Every single holiday is a little bit different for our family. I’m guessing it’s probably different for yours as well.
There are, of course, some things that never change. We listen to the same Christmas music (and fight the urge to start playing it before Thanksgiving, generally losing that battle miserably). We eat the same foods, put our tree in the same spot, use the same recipe for the Thanksgiving turkey because it’s just so delicious, and we mostly celebrate with the same people.
There are a few constants in the holiday season that make these days so very sweet. And then there are the changing variables.
Every year my kids are a little bit older (obviously), and their interests a little different. When they were all young, finding new ways to cherish and celebrate the holidays seemed easier because they were so easy to please.
Storybooks and hidden elves were the only status quo necessary to make little eyes dance with delight.
Teenagers and their tween siblings have made this more of a dance. How do we foster a heart of thankfulness in the big kids with all the hormones who are no longer impressed with our silly little games and songs?
Here are a few tips for igniting thankfulness in the hearts of your children, both big and small.
1.) Serve Others
There is no quicker and more effective way to tangibly impact your children’s lives than through the act of serving others. It is so important to pull our kids from their own little bubbles and to show them the great, big world around them that longs to be seen.
Find a local food bank offering a Thanksgiving meal to the homeless and take your kids along to help serve.
Throw a Thanksgiving party, or a Christmas party, and have the guests bring gifts to donate to your local Ronald McDonald House, then take your kids with you when you deliver those gifts.
There are a plethora of ways to get kids involved in serving, particularly during the holidays. And as you serve together, talk openly and freely about how thankful you are for the opportunity.
2.) Show Them
We are the first mode of defense against selfishness in our kids lives. They will see how we respond to the opportunity to serve others, and they will follow suit.
They will also respond to the way we talk about the day to day life around us, so we have to strive to pour gratitude and love from our lips rather than frustration and complaints.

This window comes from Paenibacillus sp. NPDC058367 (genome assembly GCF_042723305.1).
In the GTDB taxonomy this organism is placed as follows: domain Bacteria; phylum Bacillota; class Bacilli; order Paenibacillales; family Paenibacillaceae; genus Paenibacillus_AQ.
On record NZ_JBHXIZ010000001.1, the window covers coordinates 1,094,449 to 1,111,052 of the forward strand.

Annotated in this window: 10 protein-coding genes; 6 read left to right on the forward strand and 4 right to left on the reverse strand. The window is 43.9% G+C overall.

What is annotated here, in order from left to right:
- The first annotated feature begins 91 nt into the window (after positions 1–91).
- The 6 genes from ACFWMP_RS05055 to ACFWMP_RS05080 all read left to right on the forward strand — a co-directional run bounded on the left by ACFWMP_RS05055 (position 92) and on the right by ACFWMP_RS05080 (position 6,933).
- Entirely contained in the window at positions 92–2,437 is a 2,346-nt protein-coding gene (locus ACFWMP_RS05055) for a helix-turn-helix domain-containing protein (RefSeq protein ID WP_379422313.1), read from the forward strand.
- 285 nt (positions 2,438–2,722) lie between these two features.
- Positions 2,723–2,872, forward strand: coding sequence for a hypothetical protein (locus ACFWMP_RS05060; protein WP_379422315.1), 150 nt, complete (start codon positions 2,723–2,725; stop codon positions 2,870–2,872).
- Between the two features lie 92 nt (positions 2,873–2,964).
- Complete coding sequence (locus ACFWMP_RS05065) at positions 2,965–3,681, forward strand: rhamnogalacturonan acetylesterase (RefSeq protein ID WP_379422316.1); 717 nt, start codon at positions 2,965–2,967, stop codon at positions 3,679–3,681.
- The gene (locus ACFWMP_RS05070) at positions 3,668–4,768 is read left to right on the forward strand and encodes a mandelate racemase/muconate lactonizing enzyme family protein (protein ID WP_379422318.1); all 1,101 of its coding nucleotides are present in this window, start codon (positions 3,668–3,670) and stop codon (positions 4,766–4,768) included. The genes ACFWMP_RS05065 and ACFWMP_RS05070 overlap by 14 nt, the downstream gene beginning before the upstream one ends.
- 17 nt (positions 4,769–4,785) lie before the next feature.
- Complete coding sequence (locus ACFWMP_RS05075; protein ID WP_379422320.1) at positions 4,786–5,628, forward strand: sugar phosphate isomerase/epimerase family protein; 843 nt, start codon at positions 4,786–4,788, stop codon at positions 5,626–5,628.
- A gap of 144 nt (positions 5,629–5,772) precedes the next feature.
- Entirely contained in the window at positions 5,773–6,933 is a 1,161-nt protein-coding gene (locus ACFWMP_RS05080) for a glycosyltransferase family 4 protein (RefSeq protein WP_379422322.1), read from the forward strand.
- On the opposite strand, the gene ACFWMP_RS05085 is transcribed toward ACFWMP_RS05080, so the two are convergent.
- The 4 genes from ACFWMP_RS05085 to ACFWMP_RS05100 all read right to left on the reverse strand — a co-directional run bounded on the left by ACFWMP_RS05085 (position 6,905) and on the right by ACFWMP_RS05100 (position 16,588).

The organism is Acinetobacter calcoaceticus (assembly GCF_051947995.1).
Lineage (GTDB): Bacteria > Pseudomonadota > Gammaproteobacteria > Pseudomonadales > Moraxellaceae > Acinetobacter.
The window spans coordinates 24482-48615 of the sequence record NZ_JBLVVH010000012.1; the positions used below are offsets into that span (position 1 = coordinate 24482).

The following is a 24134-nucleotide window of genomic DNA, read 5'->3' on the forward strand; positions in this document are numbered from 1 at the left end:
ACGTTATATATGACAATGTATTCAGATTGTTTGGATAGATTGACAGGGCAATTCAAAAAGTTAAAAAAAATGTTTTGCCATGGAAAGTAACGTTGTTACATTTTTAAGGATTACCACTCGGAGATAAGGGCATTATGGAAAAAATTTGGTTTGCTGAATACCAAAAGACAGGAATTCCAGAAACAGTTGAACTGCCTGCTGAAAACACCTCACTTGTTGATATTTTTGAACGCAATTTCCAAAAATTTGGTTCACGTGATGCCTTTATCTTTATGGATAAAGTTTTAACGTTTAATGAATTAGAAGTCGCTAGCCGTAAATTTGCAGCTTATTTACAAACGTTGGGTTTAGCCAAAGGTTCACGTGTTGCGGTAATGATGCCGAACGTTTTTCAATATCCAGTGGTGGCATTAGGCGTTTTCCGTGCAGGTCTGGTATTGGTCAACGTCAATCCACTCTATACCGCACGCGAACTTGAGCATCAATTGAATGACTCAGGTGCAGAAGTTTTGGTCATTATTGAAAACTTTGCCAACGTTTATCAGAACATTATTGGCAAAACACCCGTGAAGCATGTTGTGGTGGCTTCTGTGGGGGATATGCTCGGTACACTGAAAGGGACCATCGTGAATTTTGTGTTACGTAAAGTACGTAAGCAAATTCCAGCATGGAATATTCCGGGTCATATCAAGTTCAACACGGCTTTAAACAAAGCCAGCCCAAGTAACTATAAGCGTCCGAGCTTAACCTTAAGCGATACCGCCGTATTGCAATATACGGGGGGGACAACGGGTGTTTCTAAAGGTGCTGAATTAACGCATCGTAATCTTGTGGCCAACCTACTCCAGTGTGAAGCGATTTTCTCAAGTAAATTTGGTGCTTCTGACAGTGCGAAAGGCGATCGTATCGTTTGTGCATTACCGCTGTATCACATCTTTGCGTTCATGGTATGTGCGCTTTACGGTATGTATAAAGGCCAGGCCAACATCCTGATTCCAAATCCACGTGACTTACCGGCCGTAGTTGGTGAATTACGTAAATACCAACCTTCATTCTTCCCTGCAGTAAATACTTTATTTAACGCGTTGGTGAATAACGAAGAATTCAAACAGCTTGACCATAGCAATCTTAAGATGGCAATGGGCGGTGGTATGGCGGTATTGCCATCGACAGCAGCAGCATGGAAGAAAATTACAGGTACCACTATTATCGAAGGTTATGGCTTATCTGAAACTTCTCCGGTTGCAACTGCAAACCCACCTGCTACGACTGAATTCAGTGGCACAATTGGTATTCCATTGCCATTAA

My three year old is extremely intuitive. It’s actually a little freaky at times.
If I sigh with impatience while she’s putting on her shoes, she’ll look up at me with her gigantic, knowing eyes, and gives me a chubby smile.
“It’s okay, Mommy,” she says. “I hurry.”
She knows when I’m frustrated, and she will follow suit if I don’t reign it in.
On the flip side, she also picks up on thankfulness and soaks it right in. When we see the sunset at night, the sky all lit up in vibrant pinks and reds and blues, she will clap her hands and yell “Good job, God!”
She’s heard me say that a time or two.
And lest we think it’s only the little ones who are impacted by our own thankful hearts, know that your big kids are watching, too. They may not let on as readily as the younger kids, but they will respond to situations according to what they’ve seen in their parents.If they see thankfulness in you, they will feel thankfulness themselves.Click To Tweet
3.) Be Purposeful
Every moment is ripe with the potential to feel gratitude. From buying Christmas gifts to cleaning the house for Thanksgiving guests – all of it is an opportunity to show your thankful heart to the world around you.
Talk to your kids about it as you help them clean the bathroom.
Dance around the kitchen when you prepare dinner.
And on the days when you’re overwhelmed and the kids are acting like tiny lunatics? Well, take a few deep breaths and remember that bedtime is coming, and for that you can always give thanks.
How do you foster a spirit of thankfulness in your home? We’d love to hear your suggestions!